Yogurt regimen could help hospitals reduce C. diff

Yogurt, which is rich in probiotics, may hold the answer to reducing life-threatening Clostridium difficile (C. diff) infections, the Wall Street Journal reports.

Antibiotics can put patients at increased risk for C. diff infections, as they kill "good" intestinal bacteria as well as "bad," which can lead to the imbalance that causes the infection, according to the article. C. diff causes 14,000 deaths per year, and costs hospitals nearly $2 billion annually and patients with C. diff infections are 40 percent more likely to be readmitted within a year, reports the Journal.

Researchers say further study is necessary to determine whether probiotics are effective in routine C. diff prevention or whether they may increase the risk of infection, Eric R. Dubberke, M.D., associate professor at St. Louis' Washington University School of Medicine, who is currently conducting a study on the effectiveness of probiotics in treating patients with C. diff, told the Journal. 

But one hospital has already seen the benefits of its use. Dietitians at Holy Redeemer Hospital, a 263-bed facility in Meadowbrook, Pa., began meeting in 2012 with patients who had orders of antibiotics for more than a day to tell them of the potential benefits of probiotics and encourage them to eat more yogurt. Since beginning the consultations, the Journal reports that Holy Redeemer saw C. diff cases fall from 75 in 2011 (12.5 percent) to 23 in 2012 (4 percent), and the downward trend has continued this year, with only 18 infections thus far.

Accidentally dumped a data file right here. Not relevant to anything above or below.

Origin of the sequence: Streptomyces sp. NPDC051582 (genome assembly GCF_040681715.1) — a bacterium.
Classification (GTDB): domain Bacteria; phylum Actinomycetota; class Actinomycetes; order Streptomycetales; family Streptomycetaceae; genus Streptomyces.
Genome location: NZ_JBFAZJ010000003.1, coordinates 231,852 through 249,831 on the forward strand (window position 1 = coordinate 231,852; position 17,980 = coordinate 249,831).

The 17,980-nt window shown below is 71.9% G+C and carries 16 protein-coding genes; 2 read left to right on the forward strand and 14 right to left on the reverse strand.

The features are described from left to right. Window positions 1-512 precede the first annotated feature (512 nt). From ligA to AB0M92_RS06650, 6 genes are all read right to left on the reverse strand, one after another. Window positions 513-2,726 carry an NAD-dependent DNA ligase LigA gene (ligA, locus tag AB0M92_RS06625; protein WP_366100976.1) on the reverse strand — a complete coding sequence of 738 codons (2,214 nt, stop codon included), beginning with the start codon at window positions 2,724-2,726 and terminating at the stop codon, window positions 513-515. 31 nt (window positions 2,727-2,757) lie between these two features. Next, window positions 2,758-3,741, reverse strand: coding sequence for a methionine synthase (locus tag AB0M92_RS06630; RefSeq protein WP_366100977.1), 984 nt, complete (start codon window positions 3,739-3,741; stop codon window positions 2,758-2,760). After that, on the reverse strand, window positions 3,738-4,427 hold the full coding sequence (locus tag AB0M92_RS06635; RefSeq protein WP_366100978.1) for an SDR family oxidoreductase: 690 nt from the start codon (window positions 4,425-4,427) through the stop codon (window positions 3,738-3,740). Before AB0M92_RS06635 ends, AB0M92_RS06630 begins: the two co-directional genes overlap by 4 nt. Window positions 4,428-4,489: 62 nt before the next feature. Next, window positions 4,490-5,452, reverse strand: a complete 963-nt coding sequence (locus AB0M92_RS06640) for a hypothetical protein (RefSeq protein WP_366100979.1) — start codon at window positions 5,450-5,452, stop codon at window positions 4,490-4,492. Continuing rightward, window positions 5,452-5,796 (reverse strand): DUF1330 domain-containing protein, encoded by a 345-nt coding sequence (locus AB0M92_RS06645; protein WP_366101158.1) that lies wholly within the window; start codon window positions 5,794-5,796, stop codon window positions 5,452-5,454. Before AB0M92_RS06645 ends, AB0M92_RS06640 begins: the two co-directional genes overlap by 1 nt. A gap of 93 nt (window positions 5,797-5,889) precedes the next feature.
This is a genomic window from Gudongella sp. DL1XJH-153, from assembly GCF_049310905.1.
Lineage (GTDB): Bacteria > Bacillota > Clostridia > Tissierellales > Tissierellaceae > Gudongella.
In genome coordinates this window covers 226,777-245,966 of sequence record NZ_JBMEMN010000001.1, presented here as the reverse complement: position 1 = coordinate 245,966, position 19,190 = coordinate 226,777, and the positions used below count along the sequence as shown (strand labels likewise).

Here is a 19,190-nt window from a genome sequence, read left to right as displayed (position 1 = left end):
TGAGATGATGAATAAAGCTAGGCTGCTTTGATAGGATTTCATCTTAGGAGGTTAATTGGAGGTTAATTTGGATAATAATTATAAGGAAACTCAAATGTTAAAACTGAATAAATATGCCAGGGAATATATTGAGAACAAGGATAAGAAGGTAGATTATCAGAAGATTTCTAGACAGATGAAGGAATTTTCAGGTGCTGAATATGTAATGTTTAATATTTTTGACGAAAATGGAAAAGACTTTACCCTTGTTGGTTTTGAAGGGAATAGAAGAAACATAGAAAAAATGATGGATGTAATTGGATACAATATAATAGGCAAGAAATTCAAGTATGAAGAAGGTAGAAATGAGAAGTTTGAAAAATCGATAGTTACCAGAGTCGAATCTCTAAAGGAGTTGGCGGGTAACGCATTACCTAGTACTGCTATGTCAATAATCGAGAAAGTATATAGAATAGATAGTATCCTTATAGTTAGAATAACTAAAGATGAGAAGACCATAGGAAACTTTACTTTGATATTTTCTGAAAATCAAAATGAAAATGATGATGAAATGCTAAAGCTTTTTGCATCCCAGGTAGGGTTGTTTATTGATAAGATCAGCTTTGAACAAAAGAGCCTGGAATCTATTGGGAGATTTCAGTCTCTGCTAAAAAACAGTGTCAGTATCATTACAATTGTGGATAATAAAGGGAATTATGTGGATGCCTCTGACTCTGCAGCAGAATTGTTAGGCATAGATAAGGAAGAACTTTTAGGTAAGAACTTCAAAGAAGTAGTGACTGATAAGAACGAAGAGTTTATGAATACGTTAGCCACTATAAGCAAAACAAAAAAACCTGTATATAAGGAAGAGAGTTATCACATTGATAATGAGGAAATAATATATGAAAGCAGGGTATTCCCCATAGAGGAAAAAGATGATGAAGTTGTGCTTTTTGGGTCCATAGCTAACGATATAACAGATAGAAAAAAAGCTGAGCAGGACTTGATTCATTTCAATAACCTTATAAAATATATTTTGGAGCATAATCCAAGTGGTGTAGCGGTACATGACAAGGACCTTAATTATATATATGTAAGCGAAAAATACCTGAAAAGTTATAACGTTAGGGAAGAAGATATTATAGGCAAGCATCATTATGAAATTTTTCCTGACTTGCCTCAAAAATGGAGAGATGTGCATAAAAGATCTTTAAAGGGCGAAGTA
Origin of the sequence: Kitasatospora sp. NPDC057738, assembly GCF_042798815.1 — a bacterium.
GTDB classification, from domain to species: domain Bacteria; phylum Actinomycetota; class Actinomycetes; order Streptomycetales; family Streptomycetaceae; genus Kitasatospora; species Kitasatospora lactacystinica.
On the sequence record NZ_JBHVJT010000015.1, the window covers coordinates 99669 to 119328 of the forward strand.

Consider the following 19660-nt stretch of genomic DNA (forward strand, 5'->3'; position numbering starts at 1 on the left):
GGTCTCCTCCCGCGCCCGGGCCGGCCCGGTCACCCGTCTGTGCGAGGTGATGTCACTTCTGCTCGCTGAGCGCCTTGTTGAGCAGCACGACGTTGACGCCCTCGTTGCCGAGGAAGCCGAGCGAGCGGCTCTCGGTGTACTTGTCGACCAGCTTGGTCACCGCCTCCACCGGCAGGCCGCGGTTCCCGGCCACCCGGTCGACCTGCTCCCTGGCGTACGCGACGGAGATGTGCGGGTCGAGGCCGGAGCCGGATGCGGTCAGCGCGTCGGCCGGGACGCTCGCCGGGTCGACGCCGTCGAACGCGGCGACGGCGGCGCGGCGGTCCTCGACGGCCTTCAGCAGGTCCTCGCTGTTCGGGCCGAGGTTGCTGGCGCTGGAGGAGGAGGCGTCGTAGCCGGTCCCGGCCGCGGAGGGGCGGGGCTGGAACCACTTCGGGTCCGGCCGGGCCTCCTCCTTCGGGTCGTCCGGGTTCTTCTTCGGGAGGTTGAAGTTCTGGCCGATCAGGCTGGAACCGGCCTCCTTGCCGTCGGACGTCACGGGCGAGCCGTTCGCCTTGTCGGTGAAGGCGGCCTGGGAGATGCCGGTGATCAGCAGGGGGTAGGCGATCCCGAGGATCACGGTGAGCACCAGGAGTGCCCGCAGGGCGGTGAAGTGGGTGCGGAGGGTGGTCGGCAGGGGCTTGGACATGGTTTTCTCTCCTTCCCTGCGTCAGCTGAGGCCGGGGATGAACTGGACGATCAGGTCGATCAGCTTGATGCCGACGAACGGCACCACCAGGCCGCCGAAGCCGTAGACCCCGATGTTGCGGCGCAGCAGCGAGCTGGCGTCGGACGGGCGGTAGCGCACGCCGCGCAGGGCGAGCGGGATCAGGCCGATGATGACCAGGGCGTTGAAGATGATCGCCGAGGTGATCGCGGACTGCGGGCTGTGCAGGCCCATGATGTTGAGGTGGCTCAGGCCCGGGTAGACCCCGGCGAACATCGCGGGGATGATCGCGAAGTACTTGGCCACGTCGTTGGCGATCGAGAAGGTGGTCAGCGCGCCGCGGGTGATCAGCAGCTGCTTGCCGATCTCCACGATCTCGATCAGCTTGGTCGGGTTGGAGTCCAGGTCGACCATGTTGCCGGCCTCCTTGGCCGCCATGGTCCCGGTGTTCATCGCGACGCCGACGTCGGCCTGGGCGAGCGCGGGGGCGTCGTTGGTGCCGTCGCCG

Holy Redeemer this year received an innovation award from the Hospital and Healthsystem Association of Pennsylvania for the results of the probiotics program, the Journal states.

A September study found that, although conventional wisdom holds that C. diff  is typically contracted in a healthcare system, people, particularly children, were at a far greater risk for community-based infection than previously thought, FierceHealthcare previously reported.

To learn more:
- read the WSJ article